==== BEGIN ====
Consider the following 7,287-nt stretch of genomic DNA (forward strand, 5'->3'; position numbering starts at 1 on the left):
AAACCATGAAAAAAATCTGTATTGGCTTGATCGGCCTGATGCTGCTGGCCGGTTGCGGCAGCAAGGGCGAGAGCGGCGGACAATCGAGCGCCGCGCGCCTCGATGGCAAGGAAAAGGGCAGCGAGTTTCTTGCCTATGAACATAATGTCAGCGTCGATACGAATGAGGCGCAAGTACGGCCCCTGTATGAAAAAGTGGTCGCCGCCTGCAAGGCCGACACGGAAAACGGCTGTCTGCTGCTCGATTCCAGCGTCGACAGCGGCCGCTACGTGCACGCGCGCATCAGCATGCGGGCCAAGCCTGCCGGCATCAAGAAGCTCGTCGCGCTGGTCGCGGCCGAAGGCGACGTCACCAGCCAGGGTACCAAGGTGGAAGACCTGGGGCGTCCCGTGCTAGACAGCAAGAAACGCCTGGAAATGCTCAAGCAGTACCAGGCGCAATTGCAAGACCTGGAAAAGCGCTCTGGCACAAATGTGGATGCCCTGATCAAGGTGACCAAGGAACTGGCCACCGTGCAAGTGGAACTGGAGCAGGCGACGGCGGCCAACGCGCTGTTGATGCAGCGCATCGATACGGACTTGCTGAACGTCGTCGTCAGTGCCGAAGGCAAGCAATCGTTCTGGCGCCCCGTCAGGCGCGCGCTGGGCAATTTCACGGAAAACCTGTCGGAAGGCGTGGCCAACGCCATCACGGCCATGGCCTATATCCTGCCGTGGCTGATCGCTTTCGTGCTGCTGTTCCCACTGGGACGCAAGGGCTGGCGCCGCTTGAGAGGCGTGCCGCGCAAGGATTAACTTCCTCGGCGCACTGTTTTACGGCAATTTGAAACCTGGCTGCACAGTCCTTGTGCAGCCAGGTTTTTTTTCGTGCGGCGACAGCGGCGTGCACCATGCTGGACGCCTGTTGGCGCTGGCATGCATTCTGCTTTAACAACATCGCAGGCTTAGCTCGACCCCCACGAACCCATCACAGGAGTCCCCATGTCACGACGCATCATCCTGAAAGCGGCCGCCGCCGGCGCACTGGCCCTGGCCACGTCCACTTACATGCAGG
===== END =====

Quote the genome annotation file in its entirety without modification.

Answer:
Consider the following 7,287-nt stretch of genomic DNA (forward strand, 5'->3'; position numbering starts at 1 on the left):
AAACCATGAAAAAAATCTGTATTGGCTTGATCGGCCTGATGCTGCTGGCCGGTTGCGGCAGCAAGGGCGAGAGCGGCGGACAATCGAGCGCCGCGCGCCTCGATGGCAAGGAAAAGGGCAGCGAGTTTCTTGCCTATGAACATAATGTCAGCGTCGATACGAATGAGGCGCAAGTACGGCCCCTGTATGAAAAAGTGGTCGCCGCCTGCAAGGCCGACACGGAAAACGGCTGTCTGCTGCTCGATTCCAGCGTCGACAGCGGCCGCTACGTGCACGCGCGCATCAGCATGCGGGCCAAGCCTGCCGGCATCAAGAAGCTCGTCGCGCTGGTCGCGGCCGAAGGCGACGTCACCAGCCAGGGTACCAAGGTGGAAGACCTGGGGCGTCCCGTGCTAGACAGCAAGAAACGCCTGGAAATGCTCAAGCAGTACCAGGCGCAATTGCAAGACCTGGAAAAGCGCTCTGGCACAAATGTGGATGCCCTGATCAAGGTGACCAAGGAACTGGCCACCGTGCAAGTGGAACTGGAGCAGGCGACGGCGGCCAACGCGCTGTTGATGCAGCGCATCGATACGGACTTGCTGAACGTCGTCGTCAGTGCCGAAGGCAAGCAATCGTTCTGGCGCCCCGTCAGGCGCGCGCTGGGCAATTTCACGGAAAACCTGTCGGAAGGCGTGGCCAACGCCATCACGGCCATGGCCTATATCCTGCCGTGGCTGATCGCTTTCGTGCTGCTGTTCCCACTGGGACGCAAGGGCTGGCGCCGCTTGAGAGGCGTGCCGCGCAAGGATTAACTTCCTCGGCGCACTGTTTTACGGCAATTTGAAACCTGGCTGCACAGTCCTTGTGCAGCCAGGTTTTTTTTCGTGCGGCGACAGCGGCGTGCACCATGCTGGACGCCTGTTGGCGCTGGCATGCATTCTGCTTTAACAACATCGCAGGCTTAGCTCGACCCCCACGAACCCATCACAGGAGTCCCCATGTCACGACGCATCATCCTGAAAGCGGCCGCCGCCGGCGCACTGGCCCTGGCCACGTCCACTTACATGCAGG